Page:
Workers’ Compensation, also known as Workers’ Comp, is usually one of the largest expenses for businesses. Since it is something that employers invest so much money into, it’s always a good idea to be prepared for your next audit, and make sure all of your ducks are in a row. The reason an audit is performed is to determine your Workers’ Compensation Insurance premium. Considering the outcome of the audit can result in drastic changes to your premium, you may want to follow these tips on how to prepare your business.
1. Gather all necessary records
To prepare for an audit, you will need to have all paperwork and documents ready and organized before the auditor arrives. They will most likely be looking for payroll records, federal tax reports, unemployment records, individual overtime payments, detailed job descriptions, and use of contractors and subcontractors along with certificates of insurance.
2. Make accurate payroll projections, and keep track throughout the policy year
When making payroll projections, you should try your best to be as calculated as you can be, especially if there are any class codes that apply to your operation. It’s also a good idea to monitor your projections during the policy year in order to know where you stand when the next audit comes around. To make it easy, set up quarterly reviews to compare your projections with your actual payroll.
3. Understand the breakdown of certain payrolls
Not all payrolls are the same. For example, if you employ a marine worker who spends half of their worktime on the water, that time will need to be kept separate from the time in the office because it is considered more risky. The same example can be used for a truck driver who splits time between an office, and on the road. Be sure to file the different payroll tasks by different job descriptions. Also, be sure to list overtime individually, because there is a good chance that overtime may have a discounted premium.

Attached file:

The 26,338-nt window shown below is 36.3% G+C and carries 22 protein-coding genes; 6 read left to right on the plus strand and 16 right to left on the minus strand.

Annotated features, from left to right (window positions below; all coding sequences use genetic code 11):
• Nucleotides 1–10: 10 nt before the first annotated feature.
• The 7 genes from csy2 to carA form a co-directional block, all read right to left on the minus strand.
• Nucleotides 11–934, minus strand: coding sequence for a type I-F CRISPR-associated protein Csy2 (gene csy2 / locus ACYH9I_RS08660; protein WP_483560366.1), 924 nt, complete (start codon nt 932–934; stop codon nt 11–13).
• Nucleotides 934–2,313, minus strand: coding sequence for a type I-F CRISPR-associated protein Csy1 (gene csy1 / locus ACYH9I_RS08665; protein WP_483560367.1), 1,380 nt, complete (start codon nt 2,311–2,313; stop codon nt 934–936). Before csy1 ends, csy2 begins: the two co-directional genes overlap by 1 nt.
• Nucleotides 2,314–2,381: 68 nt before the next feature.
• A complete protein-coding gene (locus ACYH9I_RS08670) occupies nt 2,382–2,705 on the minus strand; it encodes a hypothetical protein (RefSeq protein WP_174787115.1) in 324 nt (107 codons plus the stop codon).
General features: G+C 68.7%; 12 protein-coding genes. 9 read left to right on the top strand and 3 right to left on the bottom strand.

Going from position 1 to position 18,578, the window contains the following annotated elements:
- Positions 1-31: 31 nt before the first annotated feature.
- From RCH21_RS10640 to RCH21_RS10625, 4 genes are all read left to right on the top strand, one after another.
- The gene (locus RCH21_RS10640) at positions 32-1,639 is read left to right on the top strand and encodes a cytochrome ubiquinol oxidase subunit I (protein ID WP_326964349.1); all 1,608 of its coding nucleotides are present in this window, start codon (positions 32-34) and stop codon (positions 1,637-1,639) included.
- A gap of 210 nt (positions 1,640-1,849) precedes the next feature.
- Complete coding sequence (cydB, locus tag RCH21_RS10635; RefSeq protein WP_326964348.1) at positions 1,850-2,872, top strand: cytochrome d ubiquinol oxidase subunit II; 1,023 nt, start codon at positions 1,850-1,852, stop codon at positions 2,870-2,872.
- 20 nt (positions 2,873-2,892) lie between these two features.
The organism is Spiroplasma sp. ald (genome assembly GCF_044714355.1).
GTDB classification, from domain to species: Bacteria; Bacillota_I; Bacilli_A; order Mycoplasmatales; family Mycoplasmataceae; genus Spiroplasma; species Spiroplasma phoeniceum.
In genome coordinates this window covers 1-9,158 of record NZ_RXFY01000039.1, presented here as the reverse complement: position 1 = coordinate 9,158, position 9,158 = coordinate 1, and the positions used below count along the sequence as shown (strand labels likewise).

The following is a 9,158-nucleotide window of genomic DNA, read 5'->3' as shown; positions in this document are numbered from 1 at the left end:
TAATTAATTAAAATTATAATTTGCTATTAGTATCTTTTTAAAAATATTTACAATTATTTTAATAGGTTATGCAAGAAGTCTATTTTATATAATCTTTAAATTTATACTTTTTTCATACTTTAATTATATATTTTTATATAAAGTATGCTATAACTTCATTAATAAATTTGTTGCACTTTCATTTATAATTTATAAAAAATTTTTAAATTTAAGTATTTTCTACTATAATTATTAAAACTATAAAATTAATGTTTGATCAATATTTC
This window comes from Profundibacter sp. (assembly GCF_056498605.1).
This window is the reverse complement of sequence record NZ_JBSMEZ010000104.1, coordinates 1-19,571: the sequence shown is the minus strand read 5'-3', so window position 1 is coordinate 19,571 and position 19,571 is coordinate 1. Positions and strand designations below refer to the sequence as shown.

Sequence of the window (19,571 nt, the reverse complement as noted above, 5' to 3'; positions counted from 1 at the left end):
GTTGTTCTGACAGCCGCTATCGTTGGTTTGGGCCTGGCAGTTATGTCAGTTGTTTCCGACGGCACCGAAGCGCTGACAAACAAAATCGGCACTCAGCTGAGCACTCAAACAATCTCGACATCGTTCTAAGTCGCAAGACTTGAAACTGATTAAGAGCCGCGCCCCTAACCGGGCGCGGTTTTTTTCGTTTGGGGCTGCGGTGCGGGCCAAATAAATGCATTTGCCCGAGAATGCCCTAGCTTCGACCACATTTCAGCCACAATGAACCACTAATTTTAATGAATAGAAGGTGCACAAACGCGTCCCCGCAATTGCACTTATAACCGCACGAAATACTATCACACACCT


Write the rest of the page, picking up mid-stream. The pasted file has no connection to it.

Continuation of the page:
4. Check for certificates of insurance for any contractors or subcontractors
You will be required to show proof that any contractors or subcontractors that you hired had their own Workers’ Compensation Insurance, and were not covered by your company. It is also important to make sure all the dates are aligned for the time they worked for you. Without proper documentation, your company could be charged the premium for the contractor during the time you used them.
5. Be involved with the process
Don’t let them leave without reviewing their work and becoming aware of the impact that the audit could have on your business. Also, make sure you have looked over the worksheet the auditor will ask you to sign, and make sure to keep a copy for your records. If the worksheet has yet to be completed, don’t sign it! This helps keep all surprises down to a minimum.
Points to keep in mind
Dealing with an auditor may not be the friendliest experience. Don’t expect to make friends and go out for drinks after, they are only there to look at your payroll, get the figures they need, and leave. Also, it is good for you to know that most of the time, your insurance agent or broker isn’t involved in an audit unless there is a problem. If you don’t hear from us, don’t worry, we haven’t forgotten about you! The auditor will contact you at the end of your period whether you have renewed or not, and at that time, it is a good idea to keep your agent in the loop of the situation.
If you have any questions, or are interested in purchasing Workers’ Compensation Insurance, other types of business insurance, or group health insurance for your employees, please contact us at 954-828-1819 or visit us online at mhginsurance.com. Our insurance specialists have the knowledge and experience to cover your company’s risks appropriately.